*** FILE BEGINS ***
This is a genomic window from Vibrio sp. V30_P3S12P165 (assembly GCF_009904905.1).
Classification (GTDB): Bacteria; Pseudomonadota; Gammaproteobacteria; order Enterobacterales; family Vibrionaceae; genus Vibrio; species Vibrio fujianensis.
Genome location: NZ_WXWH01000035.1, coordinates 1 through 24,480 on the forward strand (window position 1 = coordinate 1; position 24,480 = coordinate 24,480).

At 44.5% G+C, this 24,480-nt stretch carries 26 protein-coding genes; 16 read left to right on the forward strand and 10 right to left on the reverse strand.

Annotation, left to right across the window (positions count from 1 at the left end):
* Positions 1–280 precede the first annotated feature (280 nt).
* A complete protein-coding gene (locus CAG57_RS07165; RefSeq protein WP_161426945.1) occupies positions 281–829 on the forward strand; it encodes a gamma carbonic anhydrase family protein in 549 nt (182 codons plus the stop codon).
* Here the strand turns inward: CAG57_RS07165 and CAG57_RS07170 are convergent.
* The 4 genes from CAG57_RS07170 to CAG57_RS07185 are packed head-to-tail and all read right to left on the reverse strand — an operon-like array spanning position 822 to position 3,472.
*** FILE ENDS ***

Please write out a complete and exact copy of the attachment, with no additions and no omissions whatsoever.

This is a genomic window from Vibrio sp. V30_P3S12P165 (assembly GCF_009904905.1).
Classification (GTDB): Bacteria; Pseudomonadota; Gammaproteobacteria; order Enterobacterales; family Vibrionaceae; genus Vibrio; species Vibrio fujianensis.
Genome location: NZ_WXWH01000035.1, coordinates 1 through 24,480 on the forward strand (window position 1 = coordinate 1; position 24,480 = coordinate 24,480).

At 44.5% G+C, this 24,480-nt stretch carries 26 protein-coding genes; 16 read left to right on the forward strand and 10 right to left on the reverse strand.

Annotation, left to right across the window (positions count from 1 at the left end):
* Positions 1–280 precede the first annotated feature (280 nt).
* A complete protein-coding gene (locus CAG57_RS07165; RefSeq protein WP_161426945.1) occupies positions 281–829 on the forward strand; it encodes a gamma carbonic anhydrase family protein in 549 nt (182 codons plus the stop codon).
* Here the strand turns inward: CAG57_RS07165 and CAG57_RS07170 are convergent.
* The 4 genes from CAG57_RS07170 to CAG57_RS07185 are packed head-to-tail and all read right to left on the reverse strand — an operon-like array spanning position 822 to position 3,472.